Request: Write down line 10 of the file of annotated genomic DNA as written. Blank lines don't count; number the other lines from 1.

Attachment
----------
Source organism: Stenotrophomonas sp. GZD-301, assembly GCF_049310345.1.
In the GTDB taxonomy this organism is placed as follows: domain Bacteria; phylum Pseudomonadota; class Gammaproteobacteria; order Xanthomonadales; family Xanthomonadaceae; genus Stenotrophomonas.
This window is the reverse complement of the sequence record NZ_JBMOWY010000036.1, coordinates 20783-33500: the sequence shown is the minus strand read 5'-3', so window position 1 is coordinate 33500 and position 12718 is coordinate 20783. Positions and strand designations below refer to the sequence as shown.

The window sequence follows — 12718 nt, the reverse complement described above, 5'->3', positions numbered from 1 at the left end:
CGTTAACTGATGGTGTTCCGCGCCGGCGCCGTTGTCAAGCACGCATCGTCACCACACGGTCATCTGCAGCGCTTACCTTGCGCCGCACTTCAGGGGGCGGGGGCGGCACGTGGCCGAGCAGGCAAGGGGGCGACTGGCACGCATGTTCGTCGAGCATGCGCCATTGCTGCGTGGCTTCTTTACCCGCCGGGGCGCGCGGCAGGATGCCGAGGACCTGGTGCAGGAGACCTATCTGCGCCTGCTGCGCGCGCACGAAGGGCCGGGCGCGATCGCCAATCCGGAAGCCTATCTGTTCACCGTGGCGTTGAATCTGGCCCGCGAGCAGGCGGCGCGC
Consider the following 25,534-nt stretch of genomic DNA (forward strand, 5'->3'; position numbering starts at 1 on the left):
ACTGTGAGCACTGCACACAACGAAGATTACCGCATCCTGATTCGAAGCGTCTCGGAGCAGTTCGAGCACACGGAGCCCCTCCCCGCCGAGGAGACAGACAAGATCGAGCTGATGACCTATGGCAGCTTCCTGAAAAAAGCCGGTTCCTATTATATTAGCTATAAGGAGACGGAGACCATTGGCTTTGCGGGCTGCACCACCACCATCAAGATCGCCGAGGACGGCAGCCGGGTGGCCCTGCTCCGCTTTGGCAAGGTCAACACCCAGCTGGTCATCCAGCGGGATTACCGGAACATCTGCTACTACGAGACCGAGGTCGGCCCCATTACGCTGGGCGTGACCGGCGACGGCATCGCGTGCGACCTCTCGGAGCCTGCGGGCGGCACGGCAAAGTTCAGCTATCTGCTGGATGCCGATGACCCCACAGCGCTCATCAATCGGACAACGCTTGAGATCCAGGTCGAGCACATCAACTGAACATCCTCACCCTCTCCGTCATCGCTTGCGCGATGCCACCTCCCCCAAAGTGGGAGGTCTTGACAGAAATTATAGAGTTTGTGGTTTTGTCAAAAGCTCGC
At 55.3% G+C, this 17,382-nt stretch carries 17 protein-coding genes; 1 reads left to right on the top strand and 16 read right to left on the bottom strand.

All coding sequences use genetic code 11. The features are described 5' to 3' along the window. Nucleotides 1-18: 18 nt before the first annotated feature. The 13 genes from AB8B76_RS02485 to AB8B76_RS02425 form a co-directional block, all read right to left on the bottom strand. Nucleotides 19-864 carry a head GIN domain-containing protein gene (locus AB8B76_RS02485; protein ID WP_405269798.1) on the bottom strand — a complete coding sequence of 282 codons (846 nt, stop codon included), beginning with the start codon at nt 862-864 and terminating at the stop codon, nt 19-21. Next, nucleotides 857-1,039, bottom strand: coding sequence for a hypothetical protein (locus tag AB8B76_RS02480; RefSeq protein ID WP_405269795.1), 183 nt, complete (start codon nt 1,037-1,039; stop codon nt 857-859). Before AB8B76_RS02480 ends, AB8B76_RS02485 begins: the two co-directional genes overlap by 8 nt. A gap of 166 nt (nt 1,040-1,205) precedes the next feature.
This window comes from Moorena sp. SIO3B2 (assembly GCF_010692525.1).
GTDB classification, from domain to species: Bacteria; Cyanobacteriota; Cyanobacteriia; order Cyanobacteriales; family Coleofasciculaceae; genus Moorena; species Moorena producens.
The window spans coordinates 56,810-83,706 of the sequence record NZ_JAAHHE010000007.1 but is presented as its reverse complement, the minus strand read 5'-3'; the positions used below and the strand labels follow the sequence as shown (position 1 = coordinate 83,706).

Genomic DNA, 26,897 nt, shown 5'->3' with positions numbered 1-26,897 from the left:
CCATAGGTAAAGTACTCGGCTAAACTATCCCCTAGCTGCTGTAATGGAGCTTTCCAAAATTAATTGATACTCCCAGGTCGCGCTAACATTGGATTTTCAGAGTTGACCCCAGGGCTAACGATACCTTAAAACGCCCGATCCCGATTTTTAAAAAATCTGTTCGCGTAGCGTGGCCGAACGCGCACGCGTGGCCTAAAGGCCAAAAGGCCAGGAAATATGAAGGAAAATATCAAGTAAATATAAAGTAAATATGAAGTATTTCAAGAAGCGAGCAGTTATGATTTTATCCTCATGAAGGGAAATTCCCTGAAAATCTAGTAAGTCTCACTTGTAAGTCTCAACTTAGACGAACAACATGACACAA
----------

This window comes from Moorena sp. SIO3B2 (assembly GCF_010692525.1).